As it turned out, both of Hinrichs’ friends were safe and Foster, slowed by an injury, was stopped on the course after the explosions. He didn’t get to finish the race.
A year later, Boston Marathon organizers are preparing for the 118th race on April 21. Increased security measures will include 3,500 police officers scattered along the route, which takes runners from the suburbs to the heart of downtown Boston. Runners will only be allowed to wear a small fanny pack and any container capable of carrying more than 1 liter of liquid is prohibited. Restrictions also extend to the 1 million expected spectators. Any large bag or cooler will be subject to search and people are being encouraged to carry personal items in clear plastic bags.
This year, there are more than 70 runners from Montana registered for the race, including at least seven from the Flathead Valley. Briles is one of them.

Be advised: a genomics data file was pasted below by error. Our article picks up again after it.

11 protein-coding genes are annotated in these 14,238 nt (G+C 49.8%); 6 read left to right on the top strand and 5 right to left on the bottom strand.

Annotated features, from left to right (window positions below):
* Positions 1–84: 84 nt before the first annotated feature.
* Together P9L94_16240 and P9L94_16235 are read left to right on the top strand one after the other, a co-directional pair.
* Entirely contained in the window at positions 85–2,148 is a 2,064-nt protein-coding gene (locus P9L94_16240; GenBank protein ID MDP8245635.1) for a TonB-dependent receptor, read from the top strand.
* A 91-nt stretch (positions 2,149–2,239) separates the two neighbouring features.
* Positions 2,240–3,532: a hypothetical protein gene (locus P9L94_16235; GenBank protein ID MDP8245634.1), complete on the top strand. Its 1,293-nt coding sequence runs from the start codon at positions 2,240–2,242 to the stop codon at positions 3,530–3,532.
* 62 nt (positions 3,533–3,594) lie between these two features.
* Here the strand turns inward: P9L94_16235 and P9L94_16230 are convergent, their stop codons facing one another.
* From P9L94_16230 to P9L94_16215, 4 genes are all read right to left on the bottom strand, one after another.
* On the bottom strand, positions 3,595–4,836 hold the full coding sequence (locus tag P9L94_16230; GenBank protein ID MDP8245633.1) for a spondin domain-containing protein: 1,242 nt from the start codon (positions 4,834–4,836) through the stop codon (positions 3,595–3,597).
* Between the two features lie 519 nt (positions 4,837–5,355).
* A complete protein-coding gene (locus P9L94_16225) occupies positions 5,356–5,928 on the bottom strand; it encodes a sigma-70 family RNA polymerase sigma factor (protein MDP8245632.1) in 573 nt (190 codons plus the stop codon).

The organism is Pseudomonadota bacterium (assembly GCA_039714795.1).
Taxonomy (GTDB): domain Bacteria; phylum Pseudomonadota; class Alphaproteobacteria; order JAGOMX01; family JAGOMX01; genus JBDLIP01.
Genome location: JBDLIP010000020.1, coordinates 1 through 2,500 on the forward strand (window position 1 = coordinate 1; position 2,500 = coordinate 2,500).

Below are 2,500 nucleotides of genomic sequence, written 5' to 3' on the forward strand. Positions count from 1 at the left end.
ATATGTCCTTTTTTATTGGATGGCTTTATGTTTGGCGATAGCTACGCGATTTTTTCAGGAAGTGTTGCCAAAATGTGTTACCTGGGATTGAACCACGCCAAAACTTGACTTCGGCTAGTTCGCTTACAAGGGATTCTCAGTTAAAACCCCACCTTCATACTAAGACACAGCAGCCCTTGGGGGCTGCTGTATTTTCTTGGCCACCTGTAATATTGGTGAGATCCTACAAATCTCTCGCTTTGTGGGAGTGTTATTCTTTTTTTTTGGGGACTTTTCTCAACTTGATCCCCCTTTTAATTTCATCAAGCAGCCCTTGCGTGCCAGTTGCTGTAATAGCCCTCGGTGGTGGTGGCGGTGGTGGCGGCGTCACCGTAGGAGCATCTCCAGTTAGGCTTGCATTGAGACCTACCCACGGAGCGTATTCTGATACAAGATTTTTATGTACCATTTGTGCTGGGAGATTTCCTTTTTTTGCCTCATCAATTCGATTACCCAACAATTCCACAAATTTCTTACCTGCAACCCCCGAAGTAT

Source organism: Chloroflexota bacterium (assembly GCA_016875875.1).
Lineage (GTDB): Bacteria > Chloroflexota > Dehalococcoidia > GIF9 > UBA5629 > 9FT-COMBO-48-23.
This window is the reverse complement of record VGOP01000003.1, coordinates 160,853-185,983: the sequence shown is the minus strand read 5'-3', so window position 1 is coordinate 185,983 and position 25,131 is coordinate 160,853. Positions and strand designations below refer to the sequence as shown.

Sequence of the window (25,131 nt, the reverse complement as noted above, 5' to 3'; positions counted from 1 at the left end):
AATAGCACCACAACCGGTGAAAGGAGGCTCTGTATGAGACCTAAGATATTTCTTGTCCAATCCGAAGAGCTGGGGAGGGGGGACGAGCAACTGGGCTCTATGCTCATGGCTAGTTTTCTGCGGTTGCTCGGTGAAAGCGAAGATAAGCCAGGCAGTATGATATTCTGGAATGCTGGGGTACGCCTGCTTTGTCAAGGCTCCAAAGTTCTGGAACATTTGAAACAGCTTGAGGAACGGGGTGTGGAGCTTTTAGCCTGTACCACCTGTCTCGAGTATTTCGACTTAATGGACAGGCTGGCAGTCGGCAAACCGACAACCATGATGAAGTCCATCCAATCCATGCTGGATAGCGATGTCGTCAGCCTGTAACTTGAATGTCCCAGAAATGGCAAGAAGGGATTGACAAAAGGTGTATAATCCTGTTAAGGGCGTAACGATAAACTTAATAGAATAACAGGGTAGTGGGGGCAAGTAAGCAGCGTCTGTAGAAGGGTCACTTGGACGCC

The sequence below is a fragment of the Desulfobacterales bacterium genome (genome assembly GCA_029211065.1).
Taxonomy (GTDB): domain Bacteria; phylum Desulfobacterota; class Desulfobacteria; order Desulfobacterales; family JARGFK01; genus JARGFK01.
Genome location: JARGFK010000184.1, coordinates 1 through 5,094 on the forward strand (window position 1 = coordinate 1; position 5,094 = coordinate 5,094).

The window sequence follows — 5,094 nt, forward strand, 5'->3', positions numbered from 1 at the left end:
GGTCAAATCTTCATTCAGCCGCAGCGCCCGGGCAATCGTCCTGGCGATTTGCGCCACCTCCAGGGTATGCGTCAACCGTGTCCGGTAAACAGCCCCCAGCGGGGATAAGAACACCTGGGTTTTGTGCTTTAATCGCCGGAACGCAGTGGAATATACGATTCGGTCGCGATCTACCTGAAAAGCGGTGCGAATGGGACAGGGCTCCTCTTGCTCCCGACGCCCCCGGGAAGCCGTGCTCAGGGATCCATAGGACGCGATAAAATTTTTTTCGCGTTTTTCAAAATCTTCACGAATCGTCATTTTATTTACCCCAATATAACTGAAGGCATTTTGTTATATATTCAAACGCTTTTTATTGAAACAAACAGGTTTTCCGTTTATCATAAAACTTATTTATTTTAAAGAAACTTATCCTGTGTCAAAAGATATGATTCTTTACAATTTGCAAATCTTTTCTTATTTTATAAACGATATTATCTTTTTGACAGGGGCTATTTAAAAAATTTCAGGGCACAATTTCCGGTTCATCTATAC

Prior to moving to Kalispell in 2005, Briles lived in California. He picked up running in his late 40s and fell in love with the sport. He ran his first marathon in 2008.
“It was sort of a midlife crisis thing. I wanted to get back into shape, and then it turned into a Forest Gump thing and I just kept running,” he said. “It got to be an addiction.”
At the Rock n’ Roll Marathon in San Diego in 2009 he unknowingly qualified for the Boston Marathon and went the following April. The marathon is always held on the third Monday in April, known as Patriot’s Day, an official holiday in Massachusetts that commemorates the anniversary of the Battles of Lexington and Concord. The first Boston Marathon was organized in 1897.
In Briles’ four attempts at Boston he’s had mixed results. In 2010, he ran 3 hours and 50 minutes, struggling on a section of the course named Heartbreak Hill. Hinrichs has had her troubles at Boston, too, specifically in 2012 when unseasonably warm April weather brought temperatures to the 80s in New England. That year, more than 2,000 runners sought medical attention and 120 were taken to area hospitals.